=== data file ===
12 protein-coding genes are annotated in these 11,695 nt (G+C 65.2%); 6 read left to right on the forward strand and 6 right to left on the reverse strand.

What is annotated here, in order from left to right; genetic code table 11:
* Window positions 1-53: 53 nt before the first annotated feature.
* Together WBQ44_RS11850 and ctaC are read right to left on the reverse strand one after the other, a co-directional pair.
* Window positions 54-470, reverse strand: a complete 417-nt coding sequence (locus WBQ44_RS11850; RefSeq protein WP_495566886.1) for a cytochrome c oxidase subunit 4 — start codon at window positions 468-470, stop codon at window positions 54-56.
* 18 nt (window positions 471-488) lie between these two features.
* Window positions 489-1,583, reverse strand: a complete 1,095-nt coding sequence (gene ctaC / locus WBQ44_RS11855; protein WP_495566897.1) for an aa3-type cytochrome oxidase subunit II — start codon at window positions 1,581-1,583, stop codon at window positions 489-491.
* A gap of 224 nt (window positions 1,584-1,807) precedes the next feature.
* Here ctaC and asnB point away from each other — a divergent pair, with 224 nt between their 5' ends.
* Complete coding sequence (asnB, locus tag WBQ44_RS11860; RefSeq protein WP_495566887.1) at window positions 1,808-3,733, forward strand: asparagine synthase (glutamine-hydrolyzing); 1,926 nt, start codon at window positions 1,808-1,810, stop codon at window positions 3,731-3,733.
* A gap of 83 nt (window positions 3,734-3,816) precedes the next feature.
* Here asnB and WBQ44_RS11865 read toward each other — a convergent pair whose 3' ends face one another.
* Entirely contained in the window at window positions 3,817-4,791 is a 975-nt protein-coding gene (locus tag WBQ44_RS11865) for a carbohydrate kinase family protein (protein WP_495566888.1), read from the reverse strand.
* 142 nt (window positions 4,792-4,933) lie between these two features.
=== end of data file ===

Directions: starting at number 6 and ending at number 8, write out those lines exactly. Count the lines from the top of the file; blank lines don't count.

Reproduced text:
* 18 nt (window positions 471-488) lie between these two features.
* Window positions 489-1,583, reverse strand: a complete 1,095-nt coding sequence (gene ctaC / locus WBQ44_RS11855; protein WP_495566897.1) for an aa3-type cytochrome oxidase subunit II — start codon at window positions 1,581-1,583, stop codon at window positions 489-491.
* A gap of 224 nt (window positions 1,584-1,807) precedes the next feature.